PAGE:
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In response to the market breaks in October 1987 and October 1989, the New York Stock Exchange instituted circuit breakers to reduce volatility and promote investor confidence. By implementing a pause in trading, investors are given time to assimilate incoming information and the ability to make informed choices during periods of high market volatility. In 2012, in connection with its approval of the Regulation NMS Plan to Address Extraordinary Market Volatility, commonly referred to as the Limit Up – Limit Down Plan, the SEC approved amendments to Rule 80B (Trading Halts Due to Extraordinary Market Volatility) that revise the halt provisions and circuit-breaker levels. Amended Rule 80B is operative during the pilot period of the Limit Up – Limit Down Plan.
Effective April 8, 2013, amended Rule 80B will be in effect. Amended Rule 80B replaces:
- the DJIA with the S&P 500 as the benchmark index for measuring a market decline;
- the quarterly calendar recalculation of Rule 80B triggers with daily recalculations; and
- the 10%, 20%, and 30% market decline percentages with 7%, 13%, and 20% market decline percentages.
- the length of the trading halts associated with each market decline level; and
- the times when a trading halt may be triggered.
Specifically, the circuit-breaker halt for a Level 1 (7%) or Level 2 (13%) decline occurring after 9:30 a.m. Eastern and up to and including 3:25 p.m. Eastern, or in the case of an early scheduled close, 12:25 p.m. Eastern, would result in a trading halt in all stocks for 15 minutes. If the market declined by 20%, triggering a Level 3 circuit-breaker, at any time, trading would be halted for the remainder of the day.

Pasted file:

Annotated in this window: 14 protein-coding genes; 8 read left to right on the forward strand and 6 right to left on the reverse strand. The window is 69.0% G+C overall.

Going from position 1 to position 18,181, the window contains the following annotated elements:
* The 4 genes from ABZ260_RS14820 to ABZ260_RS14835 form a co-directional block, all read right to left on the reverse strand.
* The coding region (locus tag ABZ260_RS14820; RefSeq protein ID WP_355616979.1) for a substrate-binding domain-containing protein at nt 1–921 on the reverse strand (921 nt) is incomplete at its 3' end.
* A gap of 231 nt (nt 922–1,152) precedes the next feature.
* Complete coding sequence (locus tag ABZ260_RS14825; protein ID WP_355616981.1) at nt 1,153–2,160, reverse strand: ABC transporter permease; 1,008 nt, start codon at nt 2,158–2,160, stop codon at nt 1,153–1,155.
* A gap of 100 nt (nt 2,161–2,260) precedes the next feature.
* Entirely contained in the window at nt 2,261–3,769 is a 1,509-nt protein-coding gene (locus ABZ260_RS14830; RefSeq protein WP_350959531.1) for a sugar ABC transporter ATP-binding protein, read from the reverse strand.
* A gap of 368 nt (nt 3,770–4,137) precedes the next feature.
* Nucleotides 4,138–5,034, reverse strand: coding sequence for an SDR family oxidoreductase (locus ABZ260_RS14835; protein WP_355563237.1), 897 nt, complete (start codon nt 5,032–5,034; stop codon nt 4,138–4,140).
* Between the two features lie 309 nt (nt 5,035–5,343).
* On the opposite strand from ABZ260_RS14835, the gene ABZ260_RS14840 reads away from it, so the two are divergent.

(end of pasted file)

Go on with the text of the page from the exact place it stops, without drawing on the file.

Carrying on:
A Level 1 or Level 2 halt can only occur once per trading day. For example, if a Level 1 Market Decline was to occur and trading was halted, following the reopening of trading, the NYSE would not halt the market again unless a Level 2 Market Decline was to occur. Likewise, following the reopening of trading after a Level 2 Market Decline, the NYSE would not halt trading again unless a Level 3 Market Decline were to occur, at which point, trading in all stocks would be halted until the primary market opens the next trading day.
A Clearly Erroneous Execution (CEE) is defined as an execution at a price, for a quantity of shares, or with a symbol, that is substantially inconsistent with the current trading pattern of the issue. CEE Requests for Review are processed using a web-based submission service, designed to expedite and simplify review request entries and to help customers meet submission deadlines.
All NYSE, NYSE MKT, or NYSE Arca Submission Forms, and detailed CEE guidelines and policies are available on the Clearly Erroneous Execution landing page.
As of Monday, October 5, 2009 in conjunction with the other U.S. equities markets and pursuant to the NYSE Rule 128–NYSE changed the procedure to request a review of clearly erroneous trades.
For NYSE and NYSE MKT equity trading license holders, the Exchange currently offers a two sided crossing session for program trades through its Electronic Filing Platform (EFP).
|TIME OF OPERATIONS||FUNCTIONALITY|
|Crossing Session||4:00 - 6:30pm||4:00 - 6:30pm|
Crossing Session (Program Trades)